In the second and third interviews, the participants were asked again to recall as much as possible about the two events (one untrue/false) discussed in the first interview. The students were also asked how vivid their recollection of the event was and how confident they were in their recollection of the memories.
And here are the (shocking and disturbing) results:
30 participants were told they had committed a crime as a teenager, and 21 (71%) developed a false memory of the crime. 20 were told they had assaulted someone either with or without a weapon and 11 (55%) reported elaborate stories of their interactions with the police.
Students who were told of an emotional event also formed false memories (76.7%) of that event.
The criminal false events were just as readily believed as the emotional events. Students provided roughly the same number of details and had similar levels of confidence in the memory. The researchers believe that incorporating true details into the story and having it (supposedly) corroborated by the student’s parents was instrumental in making the false event have enough familiarity that it seemed plausible. (Lots of therapy. That’s all there is to say about this. We recommend that the therapy focus on implanting false memories of the parents having been abducted and forced to invent lies about their kids.) On a positive note, the students gave more details and had more confidence in their descriptions of the true memories. And while we have fun at the creative inclusion of the parents in this research, the researchers used the true reports of the parents as a basis for creating a false story. The parents didn’t know what was to be done with the information they provided.
The researchers explain their results by saying they think the use of the context reinstatement exercise (that’s the one where you picture what it would be like to engage in the false events) was instrumental in the results. “In other words, imagined memory elements regarding what something could have been like can turn into elements of what it would have been like, which can become elements of what it was like.”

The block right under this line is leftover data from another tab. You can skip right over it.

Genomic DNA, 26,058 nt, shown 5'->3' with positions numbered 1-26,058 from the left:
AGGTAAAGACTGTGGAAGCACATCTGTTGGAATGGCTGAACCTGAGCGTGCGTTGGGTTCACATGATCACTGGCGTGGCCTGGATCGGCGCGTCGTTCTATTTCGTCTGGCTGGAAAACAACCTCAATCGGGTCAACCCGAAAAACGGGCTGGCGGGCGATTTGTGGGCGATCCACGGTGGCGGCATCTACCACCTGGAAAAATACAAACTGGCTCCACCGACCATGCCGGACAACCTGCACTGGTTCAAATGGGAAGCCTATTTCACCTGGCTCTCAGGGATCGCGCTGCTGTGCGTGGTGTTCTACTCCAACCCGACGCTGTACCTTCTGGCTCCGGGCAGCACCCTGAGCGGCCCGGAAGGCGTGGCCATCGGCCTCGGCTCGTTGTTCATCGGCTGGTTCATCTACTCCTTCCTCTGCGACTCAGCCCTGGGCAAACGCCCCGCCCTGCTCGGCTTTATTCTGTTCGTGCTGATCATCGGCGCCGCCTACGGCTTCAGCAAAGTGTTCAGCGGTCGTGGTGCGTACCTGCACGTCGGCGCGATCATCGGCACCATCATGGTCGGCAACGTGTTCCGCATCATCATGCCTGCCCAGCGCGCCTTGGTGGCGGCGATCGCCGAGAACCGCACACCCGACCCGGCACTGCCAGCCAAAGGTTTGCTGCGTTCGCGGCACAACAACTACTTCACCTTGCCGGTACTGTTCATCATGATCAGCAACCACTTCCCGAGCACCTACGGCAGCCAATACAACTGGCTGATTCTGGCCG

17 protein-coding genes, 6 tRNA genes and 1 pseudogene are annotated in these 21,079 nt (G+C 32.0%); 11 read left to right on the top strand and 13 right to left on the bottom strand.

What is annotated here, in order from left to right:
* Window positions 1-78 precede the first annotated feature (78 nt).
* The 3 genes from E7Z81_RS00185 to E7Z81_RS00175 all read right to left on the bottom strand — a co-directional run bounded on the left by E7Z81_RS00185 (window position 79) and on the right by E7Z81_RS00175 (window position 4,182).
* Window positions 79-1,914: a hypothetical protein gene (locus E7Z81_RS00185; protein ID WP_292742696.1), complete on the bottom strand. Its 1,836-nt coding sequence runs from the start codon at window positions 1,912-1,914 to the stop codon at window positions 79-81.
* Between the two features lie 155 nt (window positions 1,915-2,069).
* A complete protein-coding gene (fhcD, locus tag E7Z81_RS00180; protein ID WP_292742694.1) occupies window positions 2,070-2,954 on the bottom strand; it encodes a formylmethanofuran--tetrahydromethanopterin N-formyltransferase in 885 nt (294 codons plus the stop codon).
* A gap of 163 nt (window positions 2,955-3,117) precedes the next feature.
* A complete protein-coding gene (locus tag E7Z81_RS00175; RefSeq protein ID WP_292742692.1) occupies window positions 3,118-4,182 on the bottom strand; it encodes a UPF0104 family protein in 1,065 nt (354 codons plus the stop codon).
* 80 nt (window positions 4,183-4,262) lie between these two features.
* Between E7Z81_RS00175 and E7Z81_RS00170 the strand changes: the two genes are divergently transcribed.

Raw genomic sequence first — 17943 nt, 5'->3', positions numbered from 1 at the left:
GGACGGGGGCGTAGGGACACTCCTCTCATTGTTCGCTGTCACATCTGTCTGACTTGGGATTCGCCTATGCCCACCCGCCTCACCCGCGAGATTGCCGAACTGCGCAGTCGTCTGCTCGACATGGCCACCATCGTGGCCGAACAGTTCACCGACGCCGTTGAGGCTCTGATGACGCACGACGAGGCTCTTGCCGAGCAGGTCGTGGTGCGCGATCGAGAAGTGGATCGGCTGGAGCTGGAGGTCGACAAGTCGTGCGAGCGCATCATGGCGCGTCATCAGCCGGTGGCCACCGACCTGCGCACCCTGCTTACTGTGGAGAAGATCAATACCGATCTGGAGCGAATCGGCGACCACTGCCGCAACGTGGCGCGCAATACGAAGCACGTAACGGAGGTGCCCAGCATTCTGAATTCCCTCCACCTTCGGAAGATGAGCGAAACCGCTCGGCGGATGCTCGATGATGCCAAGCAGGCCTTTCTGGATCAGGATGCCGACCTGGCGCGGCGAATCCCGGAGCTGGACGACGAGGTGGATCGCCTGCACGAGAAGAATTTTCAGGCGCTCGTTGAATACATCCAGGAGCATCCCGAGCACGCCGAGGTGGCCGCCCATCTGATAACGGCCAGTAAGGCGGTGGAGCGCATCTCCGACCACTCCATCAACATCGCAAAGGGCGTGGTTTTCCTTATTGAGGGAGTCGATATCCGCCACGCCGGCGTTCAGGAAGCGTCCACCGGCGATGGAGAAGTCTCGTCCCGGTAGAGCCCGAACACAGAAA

From a litigation advocacy perspective, this is but one in a long series of reasons for you to always question the accuracy of memory-related evidence. We have studied and written about this subject before as it has grave consequences for testimony and false confessions, especially when the confessional situation is stressful or is conducted by a professional interrogator. The idea that so many of these participants were led to believe in the accuracy of false memories in such a short period of time speaks volumes about how memory is malleable and modified over time.
Shaw, J., & Porter, S. (2015). Constructing Rich False Memories of Committing Crime. Psychological Science DOI: 10.1177/0956797614562862
If so, we can certainly suggest a few to be disregarded! We don’t write about most of the articles we consider for this blog (the reject pile grows taller every day). And when we do write about questionable pieces we let you know if we think it’s a little ridiculous or if it’s a prospective study (statistical talk for generating hypotheses for further study in an experimental or archival context).
We’d call today’s study one with findings that won’t be surprising to most of our readers and one that serves as another good reminder to look for multiple data points before assuming you see a trend.
There have been complaints for years about generalizing from undergraduates enrolled in Psychology 101 courses to the general public. Just because undergraduates think, feel, believe, or are biased in a particular direction—does that mean the general public will also? Our own belief is that yes, sometimes it means exactly that and sometimes, no, it doesn’t mean that at all. The justification for generalizing from this subgroup is that it is so enormous. Most US adults enroll in college for some period of time. Intro Psychology (the source of many study subjects) is taken by a majority of college students. So, while not totally representative of the population, it is a pretty wide swath from it. The quality of the information is always in the details, so we read the literature and store findings away and then look to see if our mock jurors echo their younger counterparts or not—and if modifying the case narrative changes their reactions.
So here is what today’s researchers found: 1 out of 10 undergraduate research participants don’t really try (i.e., “exert effort”) as they complete the research requirement for course completion.